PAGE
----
A few days ago my friend Jen texted to ask if we were still on for lunch that day. I blinked at the text, trying to remember what month this was. If I had a dollar for every time Jen's texts have saved my bacon, I'd have enough overhead to start up my own fizzy lemonade stand.
Lunching with friends is a rare event for me...you're more likely to spot a narwhal than see me lounging at a café, dwarfed by Jackie O. sunglasses, viciously stabbing a salad.
At any rate, there wasn't enough time to doll up so I pulled the just rolled out of bed, two days since a shower look, which should be coming to runways any day now. I programmed the address of the restaurant into my phone and it promptly led me to a landfill out in the middle of nowhere.
Franchement, that could have been the end of me. This is Las Vegas, you know. All the rumors are true.
Instead, I texted Jen my distress and she directed me back to civilization. She is very good like that.
There are so many ways to write this story, so many angles. I could regale you with my ineptness, with the frumpiness of my appearance, I could describe the brilliant spareness of the restuarant, I could rave about the nirvana that is Korean food on a chilly winter day. The Koreans know how to warm you up, dear reader, they know how to bring you in from the cold.
But what I really feel like talking about is my friends.
One was born in Korea and immigrated here in the 2nd grade. The other was born in Vietnam and was airlifted out the day the communists took over. When I listen to the stories of their childhood, of the sacrifices made by their parents to pursue greater opportunities in this country, I am filled with a deep respect. I also have my own generations who made sacrifices to come here. It's a legacy I think about often.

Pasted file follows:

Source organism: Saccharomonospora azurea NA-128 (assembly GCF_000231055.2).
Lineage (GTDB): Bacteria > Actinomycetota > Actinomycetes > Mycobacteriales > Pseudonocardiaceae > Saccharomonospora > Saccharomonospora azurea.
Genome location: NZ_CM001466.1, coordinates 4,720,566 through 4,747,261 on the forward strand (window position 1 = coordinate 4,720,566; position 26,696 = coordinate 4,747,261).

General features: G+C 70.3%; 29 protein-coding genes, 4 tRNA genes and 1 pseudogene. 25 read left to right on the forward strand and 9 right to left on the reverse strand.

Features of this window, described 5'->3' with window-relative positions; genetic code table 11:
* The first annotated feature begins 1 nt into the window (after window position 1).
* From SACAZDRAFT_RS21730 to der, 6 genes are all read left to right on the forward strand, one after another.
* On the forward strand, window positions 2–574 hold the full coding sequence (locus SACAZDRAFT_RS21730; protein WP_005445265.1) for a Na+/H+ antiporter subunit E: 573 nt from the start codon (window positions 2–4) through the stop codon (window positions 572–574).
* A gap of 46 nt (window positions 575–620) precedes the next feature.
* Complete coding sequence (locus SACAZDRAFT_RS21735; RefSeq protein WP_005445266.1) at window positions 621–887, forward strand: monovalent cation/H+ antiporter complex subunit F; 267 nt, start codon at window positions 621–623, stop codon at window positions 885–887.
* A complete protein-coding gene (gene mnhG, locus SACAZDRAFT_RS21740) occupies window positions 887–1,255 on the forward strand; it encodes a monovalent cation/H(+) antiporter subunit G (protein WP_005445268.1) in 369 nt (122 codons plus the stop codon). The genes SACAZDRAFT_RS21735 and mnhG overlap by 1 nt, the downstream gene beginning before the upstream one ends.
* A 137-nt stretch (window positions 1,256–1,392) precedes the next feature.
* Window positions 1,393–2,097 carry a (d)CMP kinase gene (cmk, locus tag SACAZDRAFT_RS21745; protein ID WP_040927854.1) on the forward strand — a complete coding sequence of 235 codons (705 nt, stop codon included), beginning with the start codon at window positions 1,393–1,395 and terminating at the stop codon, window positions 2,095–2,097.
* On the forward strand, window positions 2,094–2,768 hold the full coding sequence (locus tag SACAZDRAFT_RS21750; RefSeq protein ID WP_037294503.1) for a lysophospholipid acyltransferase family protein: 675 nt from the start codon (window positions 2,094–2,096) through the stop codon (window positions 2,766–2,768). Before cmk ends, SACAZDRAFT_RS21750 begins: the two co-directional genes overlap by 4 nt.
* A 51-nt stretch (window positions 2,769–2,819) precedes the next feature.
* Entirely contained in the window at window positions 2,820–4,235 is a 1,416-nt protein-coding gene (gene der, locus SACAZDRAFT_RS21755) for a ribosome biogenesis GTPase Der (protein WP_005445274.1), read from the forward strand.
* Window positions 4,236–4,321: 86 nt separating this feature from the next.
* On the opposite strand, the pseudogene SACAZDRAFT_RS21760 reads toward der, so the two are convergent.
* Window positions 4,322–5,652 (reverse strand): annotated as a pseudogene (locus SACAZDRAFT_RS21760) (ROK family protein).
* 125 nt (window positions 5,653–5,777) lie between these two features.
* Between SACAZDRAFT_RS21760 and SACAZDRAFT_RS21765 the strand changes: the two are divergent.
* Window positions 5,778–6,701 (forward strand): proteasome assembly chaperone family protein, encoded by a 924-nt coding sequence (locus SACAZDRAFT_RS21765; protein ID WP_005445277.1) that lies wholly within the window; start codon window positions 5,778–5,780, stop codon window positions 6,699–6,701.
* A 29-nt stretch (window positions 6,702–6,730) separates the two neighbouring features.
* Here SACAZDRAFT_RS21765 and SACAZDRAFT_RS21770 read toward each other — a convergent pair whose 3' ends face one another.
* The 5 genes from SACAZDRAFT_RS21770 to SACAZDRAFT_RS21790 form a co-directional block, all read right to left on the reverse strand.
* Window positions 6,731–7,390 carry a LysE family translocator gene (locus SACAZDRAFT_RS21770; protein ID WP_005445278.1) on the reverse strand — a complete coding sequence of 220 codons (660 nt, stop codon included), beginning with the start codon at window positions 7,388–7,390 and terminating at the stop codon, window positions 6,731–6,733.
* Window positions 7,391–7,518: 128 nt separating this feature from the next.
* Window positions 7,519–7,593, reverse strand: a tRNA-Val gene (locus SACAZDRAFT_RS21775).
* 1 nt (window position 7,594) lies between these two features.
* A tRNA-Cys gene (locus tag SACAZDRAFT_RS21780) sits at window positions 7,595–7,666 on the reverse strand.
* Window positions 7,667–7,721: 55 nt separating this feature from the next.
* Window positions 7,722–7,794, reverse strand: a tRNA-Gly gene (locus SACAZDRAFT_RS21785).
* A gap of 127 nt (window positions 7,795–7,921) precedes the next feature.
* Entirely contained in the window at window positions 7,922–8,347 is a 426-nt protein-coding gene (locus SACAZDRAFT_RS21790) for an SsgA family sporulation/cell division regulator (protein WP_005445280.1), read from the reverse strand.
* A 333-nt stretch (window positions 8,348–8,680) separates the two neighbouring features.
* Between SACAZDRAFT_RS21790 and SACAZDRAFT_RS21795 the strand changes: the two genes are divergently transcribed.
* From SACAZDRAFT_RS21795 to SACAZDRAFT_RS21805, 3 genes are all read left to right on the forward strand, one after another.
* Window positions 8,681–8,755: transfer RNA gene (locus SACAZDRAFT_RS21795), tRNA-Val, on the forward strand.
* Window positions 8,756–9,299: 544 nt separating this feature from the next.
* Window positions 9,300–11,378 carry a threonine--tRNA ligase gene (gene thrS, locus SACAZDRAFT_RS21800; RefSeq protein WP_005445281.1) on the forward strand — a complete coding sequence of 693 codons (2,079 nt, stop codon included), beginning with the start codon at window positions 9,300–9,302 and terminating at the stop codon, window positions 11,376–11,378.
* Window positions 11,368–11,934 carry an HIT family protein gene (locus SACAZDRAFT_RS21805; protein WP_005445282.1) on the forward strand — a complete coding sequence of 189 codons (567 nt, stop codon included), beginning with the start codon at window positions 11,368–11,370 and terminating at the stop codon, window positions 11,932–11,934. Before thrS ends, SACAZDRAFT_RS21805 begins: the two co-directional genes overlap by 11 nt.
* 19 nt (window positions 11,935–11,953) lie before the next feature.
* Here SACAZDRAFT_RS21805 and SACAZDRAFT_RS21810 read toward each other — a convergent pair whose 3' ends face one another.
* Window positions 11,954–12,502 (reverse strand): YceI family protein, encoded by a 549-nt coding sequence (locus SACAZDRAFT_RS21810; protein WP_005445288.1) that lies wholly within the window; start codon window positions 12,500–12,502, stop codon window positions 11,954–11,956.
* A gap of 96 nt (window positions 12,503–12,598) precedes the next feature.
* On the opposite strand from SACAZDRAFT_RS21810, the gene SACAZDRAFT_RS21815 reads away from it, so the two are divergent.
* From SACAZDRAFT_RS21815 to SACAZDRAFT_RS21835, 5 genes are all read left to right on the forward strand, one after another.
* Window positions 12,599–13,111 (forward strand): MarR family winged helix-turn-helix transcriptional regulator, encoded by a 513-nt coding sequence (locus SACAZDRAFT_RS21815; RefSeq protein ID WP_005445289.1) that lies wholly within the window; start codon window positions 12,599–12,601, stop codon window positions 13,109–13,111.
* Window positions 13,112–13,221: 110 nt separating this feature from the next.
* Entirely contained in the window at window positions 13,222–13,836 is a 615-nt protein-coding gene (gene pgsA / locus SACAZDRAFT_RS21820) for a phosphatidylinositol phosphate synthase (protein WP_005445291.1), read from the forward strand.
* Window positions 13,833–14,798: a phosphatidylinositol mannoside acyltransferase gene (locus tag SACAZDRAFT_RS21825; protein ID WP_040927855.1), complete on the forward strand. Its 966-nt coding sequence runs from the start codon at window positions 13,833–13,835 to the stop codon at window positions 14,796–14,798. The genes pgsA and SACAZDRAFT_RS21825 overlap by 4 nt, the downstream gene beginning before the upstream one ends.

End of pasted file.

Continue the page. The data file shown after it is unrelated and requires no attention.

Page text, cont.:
We sat there sipping mugicha and enjoying the crispy grains of rice sizzling against our hot stone bowls. We talked and laughed. Our children take music lessons together, so there is lots to laugh about. Jen ordered more kimchi. I tried not to be jealous of the fact she spoke in Korean. I mean, she deserves it, right? But the fact is: I am always jealous when someone speaks another language. Not bitterly jealous, mind you. Just...wistful to the point of being bitterly jealous.
One is a doctor. One works with musical instruments. Both run circles around me with their blinding competence, their multitasking and tapestry of schedules. It's amazing they let me hang with them.
They would bend over backwards to help me and I would do the same in return.
Yes, it's my friends I feel like talking about. When I think of what matters most, when I reflect on life's greatest gifts, certainly one is that of friendship. Of having good friends and being one, too.
I feel blessed when it comes to that.